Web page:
Blizzard rakes Oklahoma, stranding motorists and closing schools

Residents hunker down during Oklahoma blizzard.
BY DAVID ZIZZO dzizzo@opubco.com Modified: February 2, 2011 at 3:41 pm •  Published: February 2, 2011

A blizzard swept across Oklahoma on Tuesday resulting in one death and isolated power outages, damaging a casino roof and stranding everything from passenger cars to emergency vehicles.

The weather closed roads, airports, schools and businesses. Frigid air and snowy conditions will cause more closures today.

With an onslaught reminiscent of Christmas Eve 2009, Tuesday's storm dumped about a foot of snow in some parts of central Oklahoma, with northeastern portions of the state getting even more.

But this time, people seemed to heed warnings and storm forecasts, with many staying home and off the roads.

“We know that's playing in our favor,” said Michelann Ooten, spokeswoman for State Emergency Management.

For those who did venture out, drifting snow and slick roads made for nightmarish driving conditions.

A sledding accident was the first reported death related to the blizzard. Oklahoma City Police Sgt. Greg Driskill said a 20-year-old woman died about 4:30 p.m. near Lake Stanley Draper, after she was thrown off a sled being pulled by a vehicle. The sled veered off the road and flung the woman, who was pronounced dead at the scene in the 8700 block of Stanley Draper Drive. The victim's name was not released.

National Weather Service meteorologist Forrest Mitchell said 12.1 inches of snow fell at Will Rogers World Airport, a daily and monthly record, and the second largest snowfall in the city in one day. The Christmas Eve blizzard of 2009 saw 13.5 inches of snow in one day.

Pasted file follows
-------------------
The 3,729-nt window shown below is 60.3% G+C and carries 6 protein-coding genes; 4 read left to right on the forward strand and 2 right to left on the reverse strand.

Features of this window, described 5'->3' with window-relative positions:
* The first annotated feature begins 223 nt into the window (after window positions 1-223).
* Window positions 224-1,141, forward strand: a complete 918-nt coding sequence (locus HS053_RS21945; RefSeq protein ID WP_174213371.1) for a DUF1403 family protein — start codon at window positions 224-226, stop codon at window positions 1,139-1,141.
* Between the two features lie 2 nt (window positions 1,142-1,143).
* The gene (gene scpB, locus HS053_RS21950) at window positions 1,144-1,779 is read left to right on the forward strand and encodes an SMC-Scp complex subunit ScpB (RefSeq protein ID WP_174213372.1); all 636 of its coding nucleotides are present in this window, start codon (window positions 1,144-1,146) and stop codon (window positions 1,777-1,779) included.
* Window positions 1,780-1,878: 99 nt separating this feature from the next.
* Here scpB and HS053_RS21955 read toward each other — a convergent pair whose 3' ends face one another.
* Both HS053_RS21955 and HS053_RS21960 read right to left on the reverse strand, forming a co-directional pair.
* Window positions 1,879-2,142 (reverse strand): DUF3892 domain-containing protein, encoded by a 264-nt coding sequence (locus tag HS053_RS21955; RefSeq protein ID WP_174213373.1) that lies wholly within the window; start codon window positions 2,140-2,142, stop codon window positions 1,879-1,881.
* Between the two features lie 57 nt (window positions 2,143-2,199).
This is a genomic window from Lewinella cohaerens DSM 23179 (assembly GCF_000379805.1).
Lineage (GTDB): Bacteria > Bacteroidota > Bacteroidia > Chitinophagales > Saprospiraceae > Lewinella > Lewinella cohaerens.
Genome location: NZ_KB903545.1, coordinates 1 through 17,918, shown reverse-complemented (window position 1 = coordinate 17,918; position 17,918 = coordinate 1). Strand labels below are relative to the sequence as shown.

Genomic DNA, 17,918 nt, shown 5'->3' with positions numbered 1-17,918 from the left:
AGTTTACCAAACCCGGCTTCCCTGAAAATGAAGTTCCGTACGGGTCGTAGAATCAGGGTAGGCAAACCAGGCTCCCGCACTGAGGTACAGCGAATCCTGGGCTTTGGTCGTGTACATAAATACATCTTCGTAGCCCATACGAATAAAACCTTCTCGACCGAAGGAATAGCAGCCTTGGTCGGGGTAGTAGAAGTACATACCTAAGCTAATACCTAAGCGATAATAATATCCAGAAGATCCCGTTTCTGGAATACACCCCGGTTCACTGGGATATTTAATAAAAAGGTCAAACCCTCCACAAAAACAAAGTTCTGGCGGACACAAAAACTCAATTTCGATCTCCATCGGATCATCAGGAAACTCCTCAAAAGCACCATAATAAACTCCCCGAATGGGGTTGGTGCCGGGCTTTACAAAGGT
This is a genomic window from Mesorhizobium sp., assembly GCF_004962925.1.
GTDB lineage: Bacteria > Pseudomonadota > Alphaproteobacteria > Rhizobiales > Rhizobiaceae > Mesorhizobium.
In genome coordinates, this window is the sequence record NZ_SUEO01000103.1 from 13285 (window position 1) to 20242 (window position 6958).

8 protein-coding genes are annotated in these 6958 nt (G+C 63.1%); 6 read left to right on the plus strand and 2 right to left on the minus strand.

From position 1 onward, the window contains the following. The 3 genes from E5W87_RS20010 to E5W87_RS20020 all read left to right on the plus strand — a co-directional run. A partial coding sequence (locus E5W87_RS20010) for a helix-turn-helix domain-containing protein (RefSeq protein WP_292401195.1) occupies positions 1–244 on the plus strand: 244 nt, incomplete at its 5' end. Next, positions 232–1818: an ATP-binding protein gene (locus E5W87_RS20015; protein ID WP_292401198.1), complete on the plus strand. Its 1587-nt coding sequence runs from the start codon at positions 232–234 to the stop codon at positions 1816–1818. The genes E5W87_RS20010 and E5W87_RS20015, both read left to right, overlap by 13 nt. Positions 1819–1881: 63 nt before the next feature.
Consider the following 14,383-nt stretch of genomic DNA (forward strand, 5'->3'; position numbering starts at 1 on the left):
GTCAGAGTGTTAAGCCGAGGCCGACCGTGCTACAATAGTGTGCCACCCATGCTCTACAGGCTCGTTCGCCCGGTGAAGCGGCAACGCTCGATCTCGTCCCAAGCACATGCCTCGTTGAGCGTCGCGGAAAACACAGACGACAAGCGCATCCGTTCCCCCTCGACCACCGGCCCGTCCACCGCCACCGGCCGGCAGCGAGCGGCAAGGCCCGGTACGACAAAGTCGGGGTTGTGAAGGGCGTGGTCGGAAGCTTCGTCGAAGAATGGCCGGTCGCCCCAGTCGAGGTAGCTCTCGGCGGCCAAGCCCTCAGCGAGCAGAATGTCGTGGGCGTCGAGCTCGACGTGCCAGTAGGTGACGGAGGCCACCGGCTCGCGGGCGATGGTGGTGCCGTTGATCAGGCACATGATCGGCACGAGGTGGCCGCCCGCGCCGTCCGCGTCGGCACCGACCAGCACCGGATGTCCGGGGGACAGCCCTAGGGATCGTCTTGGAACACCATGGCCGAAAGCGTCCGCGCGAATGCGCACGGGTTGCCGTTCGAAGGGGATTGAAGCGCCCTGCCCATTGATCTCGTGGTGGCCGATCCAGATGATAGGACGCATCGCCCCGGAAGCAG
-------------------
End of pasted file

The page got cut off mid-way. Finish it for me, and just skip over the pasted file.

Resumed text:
Mitchell said today smashed the all-time daily record for snowfall on any day in February. The previous record was 6.5 inches on Feb. 7, 1986. Records date back to November 1890.

Cold to stay

As the worst of the storm began to lumber out of the state, officials cautioned that the bitter cold would remain for days, and so could many of the problems.

“This is not going to be a one-day event; it's going to be a multiple-day event and we need patience,” Ooten said.

Highs were not expected to get above freezing until sometime Friday. Many schools were closed again today.

Northeastern parts of the state have been hit hard. Snow totals included 19 inches (drifts to 6 feet) near Owasso and 17 inches at Hominy. Winds of 39 mph, with gusts of 46 were recorded, in Oklahoma City. Guymon at one time reported minus-7 degrees. At Boise City the wind chill dipped to minus-36 at 9:05 a.m., the coldest in the history of the Mesonet system. By the early evening, it was 9 degrees in Oklahoma City.

Fourteen inches were reported in Tulsa, setting several records for the city, according to the weather service. Across the state, activity on Tuesday was not so much paralyzed as hunkered down since officials had taken pre-emptive actions to close schools, businesses, courthouses and many other government offices. The Northeastern part of the state got the worst of it.

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